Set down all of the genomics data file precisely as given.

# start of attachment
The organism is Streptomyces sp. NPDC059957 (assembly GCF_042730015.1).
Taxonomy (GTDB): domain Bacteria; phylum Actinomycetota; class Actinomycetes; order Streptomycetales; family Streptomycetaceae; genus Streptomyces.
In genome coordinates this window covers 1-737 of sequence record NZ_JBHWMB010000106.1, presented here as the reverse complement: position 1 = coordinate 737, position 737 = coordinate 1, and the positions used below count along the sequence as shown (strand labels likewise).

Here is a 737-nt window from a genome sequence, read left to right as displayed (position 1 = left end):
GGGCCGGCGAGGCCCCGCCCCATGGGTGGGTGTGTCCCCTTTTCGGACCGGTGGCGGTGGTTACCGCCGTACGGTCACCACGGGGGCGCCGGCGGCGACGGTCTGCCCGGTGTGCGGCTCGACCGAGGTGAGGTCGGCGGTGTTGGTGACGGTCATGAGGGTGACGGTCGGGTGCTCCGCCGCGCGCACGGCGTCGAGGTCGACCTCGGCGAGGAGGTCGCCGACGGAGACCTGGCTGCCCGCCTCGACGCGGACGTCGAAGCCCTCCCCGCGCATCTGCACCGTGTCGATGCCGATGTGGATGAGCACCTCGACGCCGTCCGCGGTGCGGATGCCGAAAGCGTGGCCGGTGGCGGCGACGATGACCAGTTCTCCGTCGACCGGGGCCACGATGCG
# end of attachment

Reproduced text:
The organism is Streptomyces sp. NPDC059957 (assembly GCF_042730015.1).
Taxonomy (GTDB): domain Bacteria; phylum Actinomycetota; class Actinomycetes; order Streptomycetales; family Streptomycetaceae; genus Streptomyces.
In genome coordinates this window covers 1-737 of sequence record NZ_JBHWMB010000106.1, presented here as the reverse complement: position 1 = coordinate 737, position 737 = coordinate 1, and the positions used below count along the sequence as shown (strand labels likewise).

Here is a 737-nt window from a genome sequence, read left to right as displayed (position 1 = left end):
GGGCCGGCGAGGCCCCGCCCCATGGGTGGGTGTGTCCCCTTTTCGGACCGGTGGCGGTGGTTACCGCCGTACGGTCACCACGGGGGCGCCGGCGGCGACGGTCTGCCCGGTGTGCGGCTCGACCGAGGTGAGGTCGGCGGTGTTGGTGACGGTCATGAGGGTGACGGTCGGGTGCTCCGCCGCGCGCACGGCGTCGAGGTCGACCTCGGCGAGGAGGTCGCCGACGGAGACCTGGCTGCCCGCCTCGACGCGGACGTCGAAGCCCTCCCCGCGCATCTGCACCGTGTCGATGCCGATGTGGATGAGCACCTCGACGCCGTCCGCGGTGCGGATGCCGAAAGCGTGGCCGGTGGCGGCGACGATGACCAGTTCTCCGTCGACCGGGGCCACGATGCG